Apparently, there is some new survey by Gallup that tells us pretty much what most of us already knew about our pathetic public school system.  And it shows how only 36% of Americans are confident in our public schools, which is the highest level of confidence since 2009.  2009?  Now let’s see, what happened that year?  Oh yeah, that’s right, that’s the year a devout Socialist became the 44th president of the United States.  Luckily my daughter, who graduated high school in 2011, came out relatively unscathed.  But that was only because her mother and I worked very hard to either undo, or to counter, all of the misinformation she was ’taught’ in school every day.  And believe me, it was no easy task.  And whenever I met with any of her teachers, the very first question that would always pop into head was, “How did you get this job?”  They always seemed to be in over their head.

Anyway it was according to this most recent poll that only 36% of U.S. adults expressed a great deal or quite a lot of confidence in public schools and that is a six-percentage-point increase from 2016 and marks the highest confidence rating in eight years.  Gallup started this survey back in 1986 and the highest percentage of confidence since then was in 1987, at 50%.  It was in gathering information for the poll that Gallup asked, “Please tell me how much confidence you, yourself, have in each one [institution] — a great deal, quite a lot, some or very little.”  For 2017, the “confidence” response was 36%.  So what we have is that roughly a third of the American adult population is able to trust that those involved in our public school system are actually interested in ‘teaching’ our children and not in ‘indoctrinating’ them.  That’s really pretty sad.

And it’s by political party that the percentage of “great deal/quite a lot” of confidence in the government schools was 41% for Democrats and 30% for Republicans.  Which, for Democrats, is up from 36% last year and up from 21% for Republicans.  According to Gallup, “The boost in public school confidence this year is part of an uptick in the average confidence rating (35%) across all institutions that Gallup measures.”  The polling group went on to report, “Public school confidence ranked second in positive year-over-year change among 15 institutions tested in the June survey.”  And said, “Eleven institutions received a confidence boost from 2016, largely attributable to rising confidence among Republicans, which might be ascribed to the election of President Donald Trump.”  So by simply getting himself elected, Trump may have already had a positive impact.

In speaking for myself, I’m pretty darn confident in our public school system!  I am confident that the majority of teachers ‘teaching’ our children today come from the lowest ranks of college and university graduates.  I am confident that more money will be spent on trade unions and administrative costs than will ever be spent on actually educating our children.  I am confident that subjects like fuzzy math and ‘Common Core’ will greatly hinder the ability of our children to be successful in a global marketplace.  And I am confident that the average test scores and global comparisons have steadily diminished in the U.S. since the advent of the National Education Association and the Department of Education federalized the educational system.  The federal government should have no role to play in the education of our kids other than to mandate that it takes place.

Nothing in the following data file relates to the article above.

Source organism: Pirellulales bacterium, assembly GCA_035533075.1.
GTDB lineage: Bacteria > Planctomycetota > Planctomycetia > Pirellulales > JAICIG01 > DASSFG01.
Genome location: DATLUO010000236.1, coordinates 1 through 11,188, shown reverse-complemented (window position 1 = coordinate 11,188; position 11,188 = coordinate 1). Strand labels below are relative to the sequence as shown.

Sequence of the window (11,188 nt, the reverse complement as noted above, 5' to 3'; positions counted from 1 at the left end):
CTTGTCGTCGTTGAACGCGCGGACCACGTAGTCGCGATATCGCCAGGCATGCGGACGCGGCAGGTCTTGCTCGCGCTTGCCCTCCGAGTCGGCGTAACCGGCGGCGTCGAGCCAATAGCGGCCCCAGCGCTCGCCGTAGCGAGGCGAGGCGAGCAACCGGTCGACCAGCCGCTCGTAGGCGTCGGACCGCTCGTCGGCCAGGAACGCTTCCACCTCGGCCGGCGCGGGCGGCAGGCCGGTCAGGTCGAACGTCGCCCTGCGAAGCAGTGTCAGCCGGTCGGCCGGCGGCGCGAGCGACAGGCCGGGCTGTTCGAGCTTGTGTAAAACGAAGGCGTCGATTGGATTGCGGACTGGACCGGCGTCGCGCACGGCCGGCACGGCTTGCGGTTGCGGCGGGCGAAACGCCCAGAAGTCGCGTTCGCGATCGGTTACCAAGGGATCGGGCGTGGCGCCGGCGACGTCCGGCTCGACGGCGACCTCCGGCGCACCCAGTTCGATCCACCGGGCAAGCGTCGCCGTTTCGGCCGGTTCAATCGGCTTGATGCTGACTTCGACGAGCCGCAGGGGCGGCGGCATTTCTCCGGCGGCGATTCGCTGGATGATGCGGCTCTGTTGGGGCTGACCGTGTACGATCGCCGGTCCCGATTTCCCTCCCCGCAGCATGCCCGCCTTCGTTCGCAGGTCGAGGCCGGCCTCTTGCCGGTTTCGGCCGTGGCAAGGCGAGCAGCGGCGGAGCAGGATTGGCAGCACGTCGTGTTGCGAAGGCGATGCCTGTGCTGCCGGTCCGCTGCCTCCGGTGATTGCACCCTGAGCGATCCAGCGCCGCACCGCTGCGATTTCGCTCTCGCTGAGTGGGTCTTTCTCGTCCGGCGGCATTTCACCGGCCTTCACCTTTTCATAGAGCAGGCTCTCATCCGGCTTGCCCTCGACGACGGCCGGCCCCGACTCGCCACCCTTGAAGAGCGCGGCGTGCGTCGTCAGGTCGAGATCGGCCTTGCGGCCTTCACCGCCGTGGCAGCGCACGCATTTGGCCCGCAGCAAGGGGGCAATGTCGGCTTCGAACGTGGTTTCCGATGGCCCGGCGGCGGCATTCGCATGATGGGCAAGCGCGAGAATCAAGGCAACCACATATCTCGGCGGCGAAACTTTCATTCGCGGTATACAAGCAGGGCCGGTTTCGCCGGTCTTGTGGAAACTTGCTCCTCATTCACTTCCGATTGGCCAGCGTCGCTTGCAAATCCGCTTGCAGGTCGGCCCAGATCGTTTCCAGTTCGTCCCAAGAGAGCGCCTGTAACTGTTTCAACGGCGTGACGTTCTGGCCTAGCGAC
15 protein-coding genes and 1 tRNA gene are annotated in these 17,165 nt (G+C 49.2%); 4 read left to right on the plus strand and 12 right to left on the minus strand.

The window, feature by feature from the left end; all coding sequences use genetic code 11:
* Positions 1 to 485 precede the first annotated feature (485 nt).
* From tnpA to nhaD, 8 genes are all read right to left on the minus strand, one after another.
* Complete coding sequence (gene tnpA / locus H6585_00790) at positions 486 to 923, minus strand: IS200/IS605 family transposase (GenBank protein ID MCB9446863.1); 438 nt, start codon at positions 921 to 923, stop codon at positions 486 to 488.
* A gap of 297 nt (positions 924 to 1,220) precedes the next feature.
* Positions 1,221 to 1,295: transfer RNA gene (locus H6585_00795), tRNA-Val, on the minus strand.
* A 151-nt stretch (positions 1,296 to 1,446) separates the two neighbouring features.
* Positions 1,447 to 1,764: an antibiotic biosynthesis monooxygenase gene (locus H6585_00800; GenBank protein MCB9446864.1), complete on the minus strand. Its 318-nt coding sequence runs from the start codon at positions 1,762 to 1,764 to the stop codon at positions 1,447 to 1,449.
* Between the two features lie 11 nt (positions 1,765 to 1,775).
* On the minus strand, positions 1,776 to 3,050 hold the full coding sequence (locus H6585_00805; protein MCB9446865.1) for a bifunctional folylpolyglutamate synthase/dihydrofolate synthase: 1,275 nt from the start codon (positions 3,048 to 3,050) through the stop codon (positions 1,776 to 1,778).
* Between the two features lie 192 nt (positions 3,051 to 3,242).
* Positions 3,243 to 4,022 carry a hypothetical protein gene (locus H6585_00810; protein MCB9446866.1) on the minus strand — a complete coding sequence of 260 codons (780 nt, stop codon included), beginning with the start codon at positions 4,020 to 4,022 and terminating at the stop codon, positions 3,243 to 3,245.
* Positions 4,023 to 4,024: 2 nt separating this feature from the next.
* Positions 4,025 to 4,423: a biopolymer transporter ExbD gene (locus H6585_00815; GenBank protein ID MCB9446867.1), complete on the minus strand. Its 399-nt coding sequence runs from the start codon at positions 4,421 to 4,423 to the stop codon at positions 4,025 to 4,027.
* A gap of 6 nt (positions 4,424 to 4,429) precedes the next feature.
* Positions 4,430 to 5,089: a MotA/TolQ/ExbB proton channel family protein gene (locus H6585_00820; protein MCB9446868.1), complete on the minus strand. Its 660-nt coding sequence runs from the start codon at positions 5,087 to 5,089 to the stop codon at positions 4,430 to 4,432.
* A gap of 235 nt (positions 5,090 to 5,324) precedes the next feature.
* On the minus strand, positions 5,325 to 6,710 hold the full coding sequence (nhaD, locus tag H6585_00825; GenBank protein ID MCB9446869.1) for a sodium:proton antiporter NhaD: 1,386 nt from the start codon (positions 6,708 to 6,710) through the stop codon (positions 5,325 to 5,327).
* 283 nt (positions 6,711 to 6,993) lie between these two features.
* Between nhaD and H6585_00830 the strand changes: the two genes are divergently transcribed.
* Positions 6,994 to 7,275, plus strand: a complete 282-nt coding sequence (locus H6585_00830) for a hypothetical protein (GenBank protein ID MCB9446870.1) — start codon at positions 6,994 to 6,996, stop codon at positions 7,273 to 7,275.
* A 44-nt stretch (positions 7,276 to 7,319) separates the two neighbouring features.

Frankly, I’m not the least bit surprised that people don’t like what they are getting in return for the amount of taxpayer money we spend each year to ‘educate’ their children.  After all, we spend nearly $15,000 per student every single year, or roughly $650 Billion, and what exactly do we get in return?  Generation after generation of mind-numbed robots.  More people are going to have to get involved in their schools to make sure that the books that they pay for are accurately portray our history and that teachers are not teaching a bias toward the liberal world view.  It comes down to every community watching out for themselves if they want a good education for their children and not what the liberals want to stuff down their throats.  It’s the only way that children, as they become responsible adults, will be able to elect responsible leaders who will “Make America Great Again.”

U.S. students consistently fall well behind other international students in math and science proficiency.  And recent decades have shown that spending increasingly amounts of taxpayer money on public schools tends to have a poor return on the investment.  Betsy Devos cited lack of school choice and failure of top-down policies dictated by Washington.  She said, “This department just invested $7 billion trying to improve failing schools, and there were literally no results to show for it.”  And yet we are always told by those in the Democrat Party that, like everything else, all we need to do is to spend more money and things will improve.  Which begs the question, how much money is enough money?  Because I’m sure I don’t need to remind anyone that it’s that kind of mentality that has gotten to the point where this country is now $20 Trillion in debt.

And let’s face it, it’s from the very first day they enter into their local public school to the day they graduate from one of our illustrious institutions of ‘higher learning’ that our children are ‘taught’ from a curriculum that consists of nothing more than leftwing propaganda.  It would seem that our ‘education’ system becomes more about indoctrination, and less about teaching our children, every single year.  I am 100% confident that the only thing schools are ‘good’ for is to turn our children into good little obedient communists, with all the moral values of alley cats in heat, holding their hands out to get everything they can for ‘free’.  I think most reasonably intelligent Americans will agree that U.S. public education HAS NOT been about ‘education’ for a very long time.  And that’s the problem.  We need to decide, as a nation, how best to actually educate our kids.